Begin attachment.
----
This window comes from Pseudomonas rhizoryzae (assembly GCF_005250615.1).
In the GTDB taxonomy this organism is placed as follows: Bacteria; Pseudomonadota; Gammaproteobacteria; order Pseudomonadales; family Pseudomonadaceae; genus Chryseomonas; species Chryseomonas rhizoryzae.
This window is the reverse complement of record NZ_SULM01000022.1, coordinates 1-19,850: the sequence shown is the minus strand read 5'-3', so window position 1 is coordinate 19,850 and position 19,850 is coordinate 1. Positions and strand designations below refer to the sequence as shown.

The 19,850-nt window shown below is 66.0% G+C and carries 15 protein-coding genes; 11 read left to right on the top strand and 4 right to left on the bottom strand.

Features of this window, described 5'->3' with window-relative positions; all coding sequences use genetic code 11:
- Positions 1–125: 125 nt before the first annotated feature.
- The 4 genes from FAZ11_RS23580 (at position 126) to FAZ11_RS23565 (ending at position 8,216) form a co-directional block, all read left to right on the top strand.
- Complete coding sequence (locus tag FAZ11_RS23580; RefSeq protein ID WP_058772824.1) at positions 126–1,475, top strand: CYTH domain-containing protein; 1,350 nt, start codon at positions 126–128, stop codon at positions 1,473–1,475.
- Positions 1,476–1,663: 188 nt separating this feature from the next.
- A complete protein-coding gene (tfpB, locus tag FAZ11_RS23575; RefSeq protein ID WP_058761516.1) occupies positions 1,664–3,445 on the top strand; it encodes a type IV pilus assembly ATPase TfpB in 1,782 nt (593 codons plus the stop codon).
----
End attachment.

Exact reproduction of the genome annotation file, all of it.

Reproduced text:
This window comes from Pseudomonas rhizoryzae (assembly GCF_005250615.1).
In the GTDB taxonomy this organism is placed as follows: Bacteria; Pseudomonadota; Gammaproteobacteria; order Pseudomonadales; family Pseudomonadaceae; genus Chryseomonas; species Chryseomonas rhizoryzae.
This window is the reverse complement of record NZ_SULM01000022.1, coordinates 1-19,850: the sequence shown is the minus strand read 5'-3', so window position 1 is coordinate 19,850 and position 19,850 is coordinate 1. Positions and strand designations below refer to the sequence as shown.

The 19,850-nt window shown below is 66.0% G+C and carries 15 protein-coding genes; 11 read left to right on the top strand and 4 right to left on the bottom strand.

Features of this window, described 5'->3' with window-relative positions; all coding sequences use genetic code 11:
- Positions 1–125: 125 nt before the first annotated feature.
- The 4 genes from FAZ11_RS23580 (at position 126) to FAZ11_RS23565 (ending at position 8,216) form a co-directional block, all read left to right on the top strand.
- Complete coding sequence (locus tag FAZ11_RS23580; RefSeq protein ID WP_058772824.1) at positions 126–1,475, top strand: CYTH domain-containing protein; 1,350 nt, start codon at positions 126–128, stop codon at positions 1,473–1,475.
- Positions 1,476–1,663: 188 nt separating this feature from the next.
- A complete protein-coding gene (tfpB, locus tag FAZ11_RS23575; RefSeq protein ID WP_058761516.1) occupies positions 1,664–3,445 on the top strand; it encodes a type IV pilus assembly ATPase TfpB in 1,782 nt (593 codons plus the stop codon).